[THE INVESTOR] More than half of South Korea’s top biopharmaceutical companies calculate their research and development investments as assets, according to data released by a corporate tracker on March 14, raising concerns that the accounting practice may be distorting firms’ net earnings.
Korean corporate tracking firm CEO Score looked into the accounting practices of Korea’s top 50 biopharma companies with a market capitalization of more than 400 billion won (US$375 million). Among them, 31 had disclosed their R&D spending and amount of intangible assets.
Among the 31 companies which had made the disclosures, 18, or 58.1 percent, had categorized their R&D spending as “investments” considered as intangible assets, CEO Score said.
The total amount of R&D spending reported by the 31 companies reached 486.8 billion won, of which 169.7 billion won, or 34.8 percent, were calculated as intangible assets, not as costs.
This is around twice the rate of 11 major global pharmaceutical companies, whose cumulative R&D investments reached 59.12 trillion won, of which 11.39 trillion won, or 19.3 percent, were categorized as intangible assets.
Biopharma firms categorize R&D investments as assets on the grounds that a drug in development will bring in gains upon commercialization.
Considering the uncertain outcome of new drug development, global drugmakers calculate their R&D investments as intangible assets only if a drug candidate obtains regulatory approval, according to CEO Score.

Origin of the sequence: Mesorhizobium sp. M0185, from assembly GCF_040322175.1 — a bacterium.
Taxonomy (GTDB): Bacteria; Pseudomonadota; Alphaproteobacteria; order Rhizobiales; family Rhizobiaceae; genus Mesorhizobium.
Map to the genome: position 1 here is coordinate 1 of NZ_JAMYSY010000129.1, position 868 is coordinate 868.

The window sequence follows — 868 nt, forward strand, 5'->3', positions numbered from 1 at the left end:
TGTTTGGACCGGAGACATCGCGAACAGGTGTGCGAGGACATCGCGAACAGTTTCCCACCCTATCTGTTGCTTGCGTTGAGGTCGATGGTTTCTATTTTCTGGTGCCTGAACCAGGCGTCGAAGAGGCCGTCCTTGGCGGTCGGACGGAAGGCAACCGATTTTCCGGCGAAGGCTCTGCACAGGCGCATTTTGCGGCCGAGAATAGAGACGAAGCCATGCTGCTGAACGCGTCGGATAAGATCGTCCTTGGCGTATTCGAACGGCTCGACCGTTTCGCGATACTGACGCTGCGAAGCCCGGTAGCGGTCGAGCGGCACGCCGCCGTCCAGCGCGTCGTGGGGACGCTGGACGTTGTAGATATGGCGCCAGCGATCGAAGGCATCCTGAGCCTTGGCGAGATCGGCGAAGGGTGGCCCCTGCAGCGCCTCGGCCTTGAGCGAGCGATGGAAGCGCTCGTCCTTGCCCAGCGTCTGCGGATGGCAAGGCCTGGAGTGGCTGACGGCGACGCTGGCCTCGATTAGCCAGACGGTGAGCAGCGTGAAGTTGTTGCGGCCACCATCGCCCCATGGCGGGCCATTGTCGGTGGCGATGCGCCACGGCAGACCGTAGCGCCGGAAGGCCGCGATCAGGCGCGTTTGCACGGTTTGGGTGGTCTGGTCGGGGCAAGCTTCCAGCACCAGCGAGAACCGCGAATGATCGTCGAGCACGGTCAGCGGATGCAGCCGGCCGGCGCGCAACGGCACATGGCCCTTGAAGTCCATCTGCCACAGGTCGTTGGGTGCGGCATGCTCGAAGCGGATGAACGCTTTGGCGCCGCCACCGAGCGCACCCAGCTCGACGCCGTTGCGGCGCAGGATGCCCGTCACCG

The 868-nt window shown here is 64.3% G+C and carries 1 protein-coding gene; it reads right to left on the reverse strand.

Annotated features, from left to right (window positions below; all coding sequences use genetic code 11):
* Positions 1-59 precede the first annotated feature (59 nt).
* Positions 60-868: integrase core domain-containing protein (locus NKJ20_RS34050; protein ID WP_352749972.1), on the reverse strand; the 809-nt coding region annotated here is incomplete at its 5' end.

However, Korean firms often count their R&D investments as intangible assets even before their drugs begin clinical trials. But if that drug fails to reach commercialization, the R&D investment has to be considered as spending. This could hurt investor interest, the corporate tracker said.
For this reason, Korea’s Financial Supervisory Service is reportedly conducting an audit on the R&D-related accounting practices of Korean biotech firms whose stock prices have suddenly surged in the recent months.
Among the 18 Korean biopharma companies under consideration, Oscotec saw 100 percent of its R&D costs as intangible assets. Komipharm International had the second-highest rate at 98 percent, followed by Cha Biotech at 85.2 percent, Seegene at 76.2 percent and Celltrion and 76 percent.
In comparison, other firms saw significantly lower asset inclusion ratios, including Kolon Life Science (5.1 percent), HanAll Biopharma (5.1 percent), Green Cross Cell (3.98 percent), and JW Pharmaceutical (2.5 percent).
Other drugmakers including Huons, Yungjin Pharmaceutical, ST Pharm, Dongkook Pharmaceutical, Handok Pharmaceuticals, Kwangdong Pharmaceutical and Shin Poong Pharmaceutical did not include their R&D investments into their assets at all.
By Sohn Ji-yuong/The Korea Herald (firstname.lastname@example.org)